THIS MONDAY: A MEETING IN SEATTLE

At 4:30 PM, Mon., Jan. 14, Mac Intosh, of Internationalist Perspective, will be speaking on: “The Communist Left, Class Lines, and the New Reading of Marx.” An open discussion will follow.

Please join us at Victrola Cafe, 411 15th Ave. E., Seattle.

About the talk:

The historical Communist Left traces its origins to the revolutionary wave that erupted in 1917-1918, and then proceeded theoretically and politically to the theoretical-political critique of the emerging counter-revolution in Russia, culminating in the emergence of Stalinism and the so-called Bolshevization of the communist parties across the globe. The very class lines separating the fundamental and historical interests of the working class from those of capitalism have been clearly drawn by the communist left over the past century. Those class lines and their political underpinnings, have their own theoretical bases in the works of Marx, his analysis of the value form and its fundamental role in shaping the very modes of subjectivity of the working class, and the obstacles to its overcoming of the reified social forms to which capitalist social relations subject it. The new reading of Marx based on the publication of all the manuscripts and drafts of Capital, and their analysis, has provided a theoretical basis for understanding and politically confronting the power of capital; a basis for clearly drawing the class line.

*****Special thank you to the comrades of Red May who helped coordinate/organize the meeting in Seattle. We greatly appreciates their help that they gave us in getting the word out, finding the venue, and generally making this meeting a success. We look forward to more activities of this sort.

Listen to a recording of the meeting

5 comments on “THIS MONDAY: A MEETING IN SEATTLE”

  1. Great discussion.

    Quick comment on Money. If money in any form–labor chits or donuts– is used to measure labor time it takes on the principle function that enables value to form in the first place, that is capitalism. Without money specifically as a measure, commodities can not be brought into a relationship of commensurability that enables exchange in the first place. Thus, the essence of capitalism would still be intact. Exchange in the form of money is not merely a measure but essentially the representation of abstract labor time in a form that would enable the accumulation of value and the extension of credit. Equalizing labor on the basis of labor-time is the barbaric imposition of an abstract equality on real human beings. Such an “equality” is necessary feature of both the value form and democracy.

    I would like to add that the many references in the discussion to democracy as the self-evident form of proletarian political power was left un-challenged. Democracy is logically linked to the value-form and historically linked to the emergence of capitalism. I think it is not a stretch to say that democratic form is the political expression of capital. Perhaps this can be a topic for a future public discussion.

  2. Democracy and Capitalism

    The link between democracy and capitalism is complex but one that is strangely overlooked by many Marxists. Most simply accept that the first appearance of democracy was just a really good idea on the part of some smart Greeks without really questioning its materialist origin. Investigating these origins reveals the convergence of three important factors: private property rights, the widespread use of silver coins to facilitate complex trade relations and the appearance of wage labor. Other factors might include the appearance of a class Hoplite farmers who provided the core of the Greek army and were hostile to the Greek aristocracy. (Hoplite farmers were wealthy enough to provide their own arms for combat, often owned a few slaves and were fiercely protective of their private property.) Contrary to the accepted definition of “democracy” as “rule of the people,” the actual origin of the word was the rule of the “demes” which did not indicate people in general but was a political designation indicating a region (precinct). By ruling via the demes large aristocratic families were divided among themselves giving the Hoplite a greater share of power in the democratic form. This history could be expanded to include the collapse and reappearance of democracy, the evolution of democracy as a cornerstone of bourgeois ideology and it role in blurring class lines and emasculating the proletariat. But, more important is the logic that links democracy to political economy.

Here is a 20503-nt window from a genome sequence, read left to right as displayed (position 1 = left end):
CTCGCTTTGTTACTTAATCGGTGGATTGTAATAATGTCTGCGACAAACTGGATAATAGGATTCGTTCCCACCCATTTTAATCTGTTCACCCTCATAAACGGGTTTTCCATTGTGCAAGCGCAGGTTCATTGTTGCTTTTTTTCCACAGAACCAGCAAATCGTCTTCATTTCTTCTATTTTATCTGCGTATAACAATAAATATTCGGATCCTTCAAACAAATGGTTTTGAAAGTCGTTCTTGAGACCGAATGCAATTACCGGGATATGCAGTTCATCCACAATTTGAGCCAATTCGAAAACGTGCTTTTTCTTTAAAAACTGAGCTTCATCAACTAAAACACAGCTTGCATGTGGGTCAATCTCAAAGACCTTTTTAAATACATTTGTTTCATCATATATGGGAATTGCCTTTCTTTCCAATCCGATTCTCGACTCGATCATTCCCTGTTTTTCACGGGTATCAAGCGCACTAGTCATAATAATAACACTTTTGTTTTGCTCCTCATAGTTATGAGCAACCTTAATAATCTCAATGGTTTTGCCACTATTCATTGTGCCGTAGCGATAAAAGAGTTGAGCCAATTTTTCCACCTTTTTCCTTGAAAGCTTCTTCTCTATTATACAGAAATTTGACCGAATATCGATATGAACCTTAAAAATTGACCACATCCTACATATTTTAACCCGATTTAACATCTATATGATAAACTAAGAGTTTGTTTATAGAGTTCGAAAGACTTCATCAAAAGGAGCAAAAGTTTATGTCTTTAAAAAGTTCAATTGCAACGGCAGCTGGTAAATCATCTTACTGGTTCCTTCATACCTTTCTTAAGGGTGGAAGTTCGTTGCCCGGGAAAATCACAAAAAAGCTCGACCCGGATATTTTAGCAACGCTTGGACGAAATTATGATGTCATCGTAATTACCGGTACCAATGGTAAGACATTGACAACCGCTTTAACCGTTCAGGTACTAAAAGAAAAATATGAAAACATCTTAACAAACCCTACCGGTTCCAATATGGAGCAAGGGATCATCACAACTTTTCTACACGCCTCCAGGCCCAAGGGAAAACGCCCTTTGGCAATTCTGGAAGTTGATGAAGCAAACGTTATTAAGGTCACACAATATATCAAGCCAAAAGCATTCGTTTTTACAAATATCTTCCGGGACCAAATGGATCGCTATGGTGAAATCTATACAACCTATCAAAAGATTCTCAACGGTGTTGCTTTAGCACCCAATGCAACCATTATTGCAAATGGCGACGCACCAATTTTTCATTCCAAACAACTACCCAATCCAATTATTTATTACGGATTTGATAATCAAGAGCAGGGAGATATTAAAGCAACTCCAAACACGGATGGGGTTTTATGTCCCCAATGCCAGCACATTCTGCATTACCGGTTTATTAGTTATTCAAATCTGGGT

If we accept that commodities are made commensurable by being placed in a reflective relationship, each commodity can reflect the value of all commodities and that each commodity is in the possession of a custodian, then each of these custodians must reflect the same relationship– each has the right to his/her property and each must protect the right of the the other. This right of property is the basis of the democratic form, a form that reflects the same “shape” as the value-form that Marx outlined. Commodities can not be compared with one another without the mediation of value in it pure appearance, i.e. money. This has the same form in that the sovereign right of one citizen can not be made equal to the sovereign right of each and all citizens without the mediation of the sovereign state. These are not coincidental forms, but interdependent and necessary forms. Democracy is the ideal political expression of capital itself.

    I am aware that this needs rather extensive expansion which will be forthcoming . IP is currently developing these ideas and will soon publish a discussion text. I did not want to leave the question unanswered.

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